–  It’s early, but there’s a notable gap between the top-four players and the rest of the lineup. Alex Kerfoot and Michael Bunting are the next two highest scorers, and both are on pace for 41-point seasons right now. Each produced over 50 last season. In behind them, Ilya Mikheyev scored 21 goals in 53 games, Ondrej Kase scored 14 in 50 while Pierre Engvall chipped in 15, and Spezza tacked on 12. There’s a notable absence of scoring depth and forwards who can create offense.


Sheldon Keefe, Leafs
Sheldon Keefe of the Toronto Maple Leafs

“I don’t see that it would change anything.”

– Sheldon Keefe when asked if he considered switching up the defense pairings

Sheldon Keefe likely meant the pairings don’t matter if the players don’t execute. I get that approach, but changing the mix can have an impact. Needless to say, it’s usually a bad sign when the coach seems to be continually calling out/complaining about his lineup. 

“Sometimes you gotta take some frustration out, and that’s how you do it. I’m a passionate player out there… I put a lot on my shoulders, put a lot of pressure on myself, and I wasn’t happy with that second turnover especially.”

– Mitch Marner on smashing his stick after being called out and benched

One of the most confusing developments from this debacle is the commentary that it’s a simple case of Mitch Marner smashing his stick. Of course, it’s not uncommon for a player to smash their stick when they are on the bench after a missed chance or a bad giveaway. But that’s not exactly how it happened.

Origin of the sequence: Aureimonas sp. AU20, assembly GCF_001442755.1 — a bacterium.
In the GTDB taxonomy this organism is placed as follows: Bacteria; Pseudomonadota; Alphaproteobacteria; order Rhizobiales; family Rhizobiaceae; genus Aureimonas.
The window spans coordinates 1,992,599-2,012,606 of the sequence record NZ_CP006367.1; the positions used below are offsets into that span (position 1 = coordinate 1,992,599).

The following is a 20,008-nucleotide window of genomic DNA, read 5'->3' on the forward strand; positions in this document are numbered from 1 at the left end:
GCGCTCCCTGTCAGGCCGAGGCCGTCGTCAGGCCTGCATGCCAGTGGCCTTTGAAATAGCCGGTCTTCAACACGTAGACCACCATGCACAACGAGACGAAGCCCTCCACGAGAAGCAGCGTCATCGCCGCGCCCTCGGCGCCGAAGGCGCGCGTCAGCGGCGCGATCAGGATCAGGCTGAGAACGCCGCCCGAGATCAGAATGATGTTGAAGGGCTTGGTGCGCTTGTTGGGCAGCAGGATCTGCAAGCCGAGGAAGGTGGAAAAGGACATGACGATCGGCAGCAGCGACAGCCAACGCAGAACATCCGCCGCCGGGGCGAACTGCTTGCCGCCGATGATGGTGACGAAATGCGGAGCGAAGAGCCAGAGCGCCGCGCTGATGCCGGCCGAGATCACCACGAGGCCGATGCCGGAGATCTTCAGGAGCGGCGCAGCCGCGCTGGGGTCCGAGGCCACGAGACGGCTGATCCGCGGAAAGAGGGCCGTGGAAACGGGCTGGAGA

Marner was called out and benched, then minutes later, in a calculated move, left the bench to unleash his anger. That’s not normal. Can you name a Toronto Maple Leaf who has done this in the past 20 years? 

I watch a lot of hockey around the league. I have not seen a player, minutes after a benching, decide to leave the bench and lose it. If he came to the bench after the second giveaway and smashed his stick instantly, I would have shrugged. If, after getting called out in the timeout, he fired back at Keefe, it would have been understandable. And there are a ton of examples of both of those things happening over the years. 

But this? I’m sorry, but there aren’t. If you have them, I’d love to hear them.

“This is a great opportunity for our team to prove our character, to compete and to respond.”

– Morgan Rielly heading into the game against Anaheim

I am not really into making these kinds of statements, especially against a weak opponent. The overall game after was not a particularly strong response, either. A few Leafs players noted they had a good start/first few periods, but by the standards for the Leafs compared to the Ducks, they didn’t exactly run them over or handle them the way you’d expect.

Tweets of the Week

Auston Matthews, Toronto Maple Leafs
Photo: Jason Parkhurst/USA TODAY Sports

I’ve said this a few times, but one day, we’re either going to, A) Look back fondly on this core and reflect on all the signs that they were a great team that needed patience to break through, or B) Look back with sadness at all of the signs that they couldn’t get it done when the chips were down. Both are still possibilities here, but at this point in time, the latter is the dominant narrative.

The most surprising thing is that it really hasn’t been on the goaltending. Ilya Samsonov has been solid, and the Leafs are 13th in 5v5 save percentage. If I told you that they’d rank 13th in 5v5 save percentage and showed you their schedule for the month, you are probably guessing they start 7-2-1 or so.

I think a new coach only lets them off the hook if the new coach is another player-friendly individual lenient on discipline. Whether the current GM should be allowed to hire a new coach, on the other hand, is a completely valid question.

Five Things I Think I’d Do